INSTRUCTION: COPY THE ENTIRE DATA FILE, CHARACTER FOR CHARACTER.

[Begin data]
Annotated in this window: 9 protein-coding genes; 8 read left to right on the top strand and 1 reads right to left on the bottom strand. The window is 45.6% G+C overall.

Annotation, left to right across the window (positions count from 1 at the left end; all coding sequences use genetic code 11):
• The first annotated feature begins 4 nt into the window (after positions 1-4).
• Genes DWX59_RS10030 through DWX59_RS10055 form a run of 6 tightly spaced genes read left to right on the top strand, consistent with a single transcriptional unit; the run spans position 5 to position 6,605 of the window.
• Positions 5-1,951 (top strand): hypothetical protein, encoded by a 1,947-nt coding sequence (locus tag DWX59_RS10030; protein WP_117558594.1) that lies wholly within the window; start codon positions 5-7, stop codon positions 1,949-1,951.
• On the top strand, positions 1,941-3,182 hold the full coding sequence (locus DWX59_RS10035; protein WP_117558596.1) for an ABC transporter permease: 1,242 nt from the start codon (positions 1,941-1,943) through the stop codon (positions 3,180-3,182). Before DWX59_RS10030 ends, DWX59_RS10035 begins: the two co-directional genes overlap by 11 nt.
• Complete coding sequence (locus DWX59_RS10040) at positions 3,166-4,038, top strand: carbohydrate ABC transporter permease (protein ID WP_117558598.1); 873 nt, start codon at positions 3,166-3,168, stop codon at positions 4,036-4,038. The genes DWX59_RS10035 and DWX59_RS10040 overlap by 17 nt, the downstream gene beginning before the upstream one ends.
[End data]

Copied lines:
Annotated in this window: 9 protein-coding genes; 8 read left to right on the top strand and 1 reads right to left on the bottom strand. The window is 45.6% G+C overall.

Annotation, left to right across the window (positions count from 1 at the left end; all coding sequences use genetic code 11):
• The first annotated feature begins 4 nt into the window (after positions 1-4).
• Genes DWX59_RS10030 through DWX59_RS10055 form a run of 6 tightly spaced genes read left to right on the top strand, consistent with a single transcriptional unit; the run spans position 5 to position 6,605 of the window.
• Positions 5-1,951 (top strand): hypothetical protein, encoded by a 1,947-nt coding sequence (locus tag DWX59_RS10030; protein WP_117558594.1) that lies wholly within the window; start codon positions 5-7, stop codon positions 1,949-1,951.
• On the top strand, positions 1,941-3,182 hold the full coding sequence (locus DWX59_RS10035; protein WP_117558596.1) for an ABC transporter permease: 1,242 nt from the start codon (positions 1,941-1,943) through the stop codon (positions 3,180-3,182). Before DWX59_RS10030 ends, DWX59_RS10035 begins: the two co-directional genes overlap by 11 nt.
• Complete coding sequence (locus DWX59_RS10040) at positions 3,166-4,038, top strand: carbohydrate ABC transporter permease (protein ID WP_117558598.1); 873 nt, start codon at positions 3,166-3,168, stop codon at positions 4,036-4,038. The genes DWX59_RS10035 and DWX59_RS10040 overlap by 17 nt, the downstream gene beginning before the upstream one ends.